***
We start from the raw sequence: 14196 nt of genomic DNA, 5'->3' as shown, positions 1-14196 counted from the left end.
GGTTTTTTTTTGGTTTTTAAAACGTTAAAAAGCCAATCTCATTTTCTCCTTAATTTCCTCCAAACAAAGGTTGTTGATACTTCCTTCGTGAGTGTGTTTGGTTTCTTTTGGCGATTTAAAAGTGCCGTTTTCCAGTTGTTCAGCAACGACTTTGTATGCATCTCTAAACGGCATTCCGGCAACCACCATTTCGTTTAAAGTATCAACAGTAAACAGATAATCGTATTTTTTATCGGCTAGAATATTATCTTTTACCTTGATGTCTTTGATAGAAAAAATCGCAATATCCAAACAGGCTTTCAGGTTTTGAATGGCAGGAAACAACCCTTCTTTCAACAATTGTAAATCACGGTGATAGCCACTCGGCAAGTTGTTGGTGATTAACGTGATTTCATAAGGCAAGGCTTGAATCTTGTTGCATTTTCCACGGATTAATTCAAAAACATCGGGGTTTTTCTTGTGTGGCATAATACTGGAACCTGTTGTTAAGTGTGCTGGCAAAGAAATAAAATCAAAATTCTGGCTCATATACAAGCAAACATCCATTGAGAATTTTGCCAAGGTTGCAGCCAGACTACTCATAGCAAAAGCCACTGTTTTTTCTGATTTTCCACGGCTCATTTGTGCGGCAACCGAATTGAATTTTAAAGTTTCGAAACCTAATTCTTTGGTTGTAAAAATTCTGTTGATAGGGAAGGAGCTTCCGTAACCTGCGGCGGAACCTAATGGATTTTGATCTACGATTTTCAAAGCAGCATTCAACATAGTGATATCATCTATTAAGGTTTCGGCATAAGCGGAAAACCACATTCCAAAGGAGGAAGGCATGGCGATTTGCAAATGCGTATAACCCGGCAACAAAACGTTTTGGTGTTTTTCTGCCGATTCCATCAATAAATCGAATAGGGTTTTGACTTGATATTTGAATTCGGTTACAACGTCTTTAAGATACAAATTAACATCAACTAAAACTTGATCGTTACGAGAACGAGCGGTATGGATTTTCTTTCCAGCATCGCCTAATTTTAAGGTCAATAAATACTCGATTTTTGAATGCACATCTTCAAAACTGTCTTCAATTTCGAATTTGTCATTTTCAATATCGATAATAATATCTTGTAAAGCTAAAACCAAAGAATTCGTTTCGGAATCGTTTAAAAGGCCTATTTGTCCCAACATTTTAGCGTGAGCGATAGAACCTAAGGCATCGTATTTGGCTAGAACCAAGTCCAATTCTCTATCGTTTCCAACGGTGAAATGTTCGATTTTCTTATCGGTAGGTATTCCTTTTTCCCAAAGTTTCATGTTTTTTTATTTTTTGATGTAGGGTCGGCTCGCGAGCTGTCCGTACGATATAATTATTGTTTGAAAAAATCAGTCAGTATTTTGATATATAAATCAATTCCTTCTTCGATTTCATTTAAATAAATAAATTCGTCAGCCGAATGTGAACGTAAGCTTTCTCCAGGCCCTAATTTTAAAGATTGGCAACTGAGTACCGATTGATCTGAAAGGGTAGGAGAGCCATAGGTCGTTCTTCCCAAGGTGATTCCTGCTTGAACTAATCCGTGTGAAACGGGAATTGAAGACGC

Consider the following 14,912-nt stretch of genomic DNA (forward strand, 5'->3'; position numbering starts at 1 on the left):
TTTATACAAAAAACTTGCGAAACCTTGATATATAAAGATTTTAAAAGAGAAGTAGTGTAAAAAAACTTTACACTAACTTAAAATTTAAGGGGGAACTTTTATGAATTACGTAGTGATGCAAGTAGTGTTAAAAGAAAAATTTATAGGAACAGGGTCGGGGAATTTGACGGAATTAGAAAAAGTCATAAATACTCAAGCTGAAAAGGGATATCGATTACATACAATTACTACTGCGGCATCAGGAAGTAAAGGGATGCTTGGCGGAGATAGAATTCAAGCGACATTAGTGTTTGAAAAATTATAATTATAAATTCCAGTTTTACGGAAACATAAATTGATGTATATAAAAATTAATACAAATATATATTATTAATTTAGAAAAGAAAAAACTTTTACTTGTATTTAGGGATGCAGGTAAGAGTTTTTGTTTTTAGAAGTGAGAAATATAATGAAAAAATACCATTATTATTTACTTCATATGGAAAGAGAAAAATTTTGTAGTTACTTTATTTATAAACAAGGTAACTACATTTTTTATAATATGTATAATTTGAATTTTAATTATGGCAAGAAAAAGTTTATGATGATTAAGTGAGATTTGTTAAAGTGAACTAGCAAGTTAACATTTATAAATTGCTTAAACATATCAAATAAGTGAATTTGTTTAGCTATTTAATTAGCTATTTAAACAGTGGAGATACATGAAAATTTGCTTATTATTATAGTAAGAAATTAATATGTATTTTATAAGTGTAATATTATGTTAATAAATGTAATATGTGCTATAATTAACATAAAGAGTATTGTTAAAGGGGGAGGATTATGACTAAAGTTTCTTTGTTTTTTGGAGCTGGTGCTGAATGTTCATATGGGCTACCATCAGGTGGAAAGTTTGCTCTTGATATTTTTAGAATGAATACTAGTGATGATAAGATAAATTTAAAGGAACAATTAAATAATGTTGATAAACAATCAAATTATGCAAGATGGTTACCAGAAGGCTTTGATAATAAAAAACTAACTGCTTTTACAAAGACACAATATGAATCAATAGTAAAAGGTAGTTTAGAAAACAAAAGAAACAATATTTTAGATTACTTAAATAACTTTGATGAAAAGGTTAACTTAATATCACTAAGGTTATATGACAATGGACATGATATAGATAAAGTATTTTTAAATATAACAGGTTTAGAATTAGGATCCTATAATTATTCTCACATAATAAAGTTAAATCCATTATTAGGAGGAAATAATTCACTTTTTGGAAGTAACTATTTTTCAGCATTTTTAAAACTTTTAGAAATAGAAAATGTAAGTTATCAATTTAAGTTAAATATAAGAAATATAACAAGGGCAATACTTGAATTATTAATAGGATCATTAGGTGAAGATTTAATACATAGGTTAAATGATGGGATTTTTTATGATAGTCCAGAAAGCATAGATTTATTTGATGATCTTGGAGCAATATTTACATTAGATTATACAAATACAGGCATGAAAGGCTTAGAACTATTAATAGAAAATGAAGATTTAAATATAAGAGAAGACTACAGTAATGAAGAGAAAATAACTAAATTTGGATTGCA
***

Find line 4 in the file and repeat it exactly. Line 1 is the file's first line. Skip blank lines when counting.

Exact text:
TTTATACAAAAAACTTGCGAAACCTTGATATATAAAGATTTTAAAAGAGAAGTAGTGTAAAAAAACTTTACACTAACTTAAAATTTAAGGGGGAACTTTTATGAATTACGTAGTGATGCAAGTAGTGTTAAAAGAAAAATTTATAGGAACAGGGTCGGGGAATTTGACGGAATTAGAAAAAGTCATAAATACTCAAGCTGAAAAGGGATATCGATTACATACAATTACTACTGCGGCATCAGGAAGTAAAGGGATGCTTGGCGGAGATAGAATTCAAGCGACATTAGTGTTTGAAAAATTATAATTATAAATTCCAGTTTTACGGAAACATAAATTGATGTATATAAAAATTAATACAAATATATATTATTAATTTAGAAAAGAAAAAACTTTTACTTGTATTTAGGGATGCAGGTAAGAGTTTTTGTTTTTAGAAGTGAGAAATATAATGAAAAAATACCATTATTATTTACTTCATATGGAAAGAGAAAAATTTTGTAGTTACTTTATTTATAAACAAGGTAACTACATTTTTTATAATATGTATAATTTGAATTTTAATTATGGCAAGAAAAAGTTTATGATGATTAAGTGAGATTTGTTAAAGTGAACTAGCAAGTTAACATTTATAAATTGCTTAAACATATCAAATAAGTGAATTTGTTTAGCTATTTAATTAGCTATTTAAACAGTGGAGATACATGAAAATTTGCTTATTATTATAGTAAGAAATTAATATGTATTTTATAAGTGTAATATTATGTTAATAAATGTAATATGTGCTATAATTAACATAAAGAGTATTGTTAAAGGGGGAGGATTATGACTAAAGTTTCTTTGTTTTTTGGAGCTGGTGCTGAATGTTCATATGGGCTACCATCAGGTGGAAAGTTTGCTCTTGATATTTTTAGAATGAATACTAGTGATGATAAGATAAATTTAAAGGAACAATTAAATAATGTTGATAAACAATCAAATTATGCAAGATGGTTACCAGAAGGCTTTGATAATAAAAAACTAACTGCTTTTACAAAGACACAATATGAATCAATAGTAAAAGGTAGTTTAGAAAACAAAAGAAACAATATTTTAGATTACTTAAATAACTTTGATGAAAAGGTTAACTTAATATCACTAAGGTTATATGACAATGGACATGATATAGATAAAGTATTTTTAAATATAACAGGTTTAGAATTAGGATCCTATAATTATTCTCACATAATAAAGTTAAATCCATTATTAGGAGGAAATAATTCACTTTTTGGAAGTAACTATTTTTCAGCATTTTTAAAACTTTTAGAAATAGAAAATGTAAGTTATCAATTTAAGTTAAATATAAGAAATATAACAAGGGCAATACTTGAATTATTAATAGGATCATTAGGTGAAGATTTAATACATAGGTTAAATGATGGGATTTTTTATGATAGTCCAGAAAGCATAGATTTATTTGATGATCTTGGAGCAATATTTACATTAGATTATACAAATACAGGCATGAAAGGCTTAGAACTATTAATAGAAAATGAAGATTTAAATATAAGAGAAGACTACAGTAATGAAGAGAAAATAACTAAATTTGGATTGCA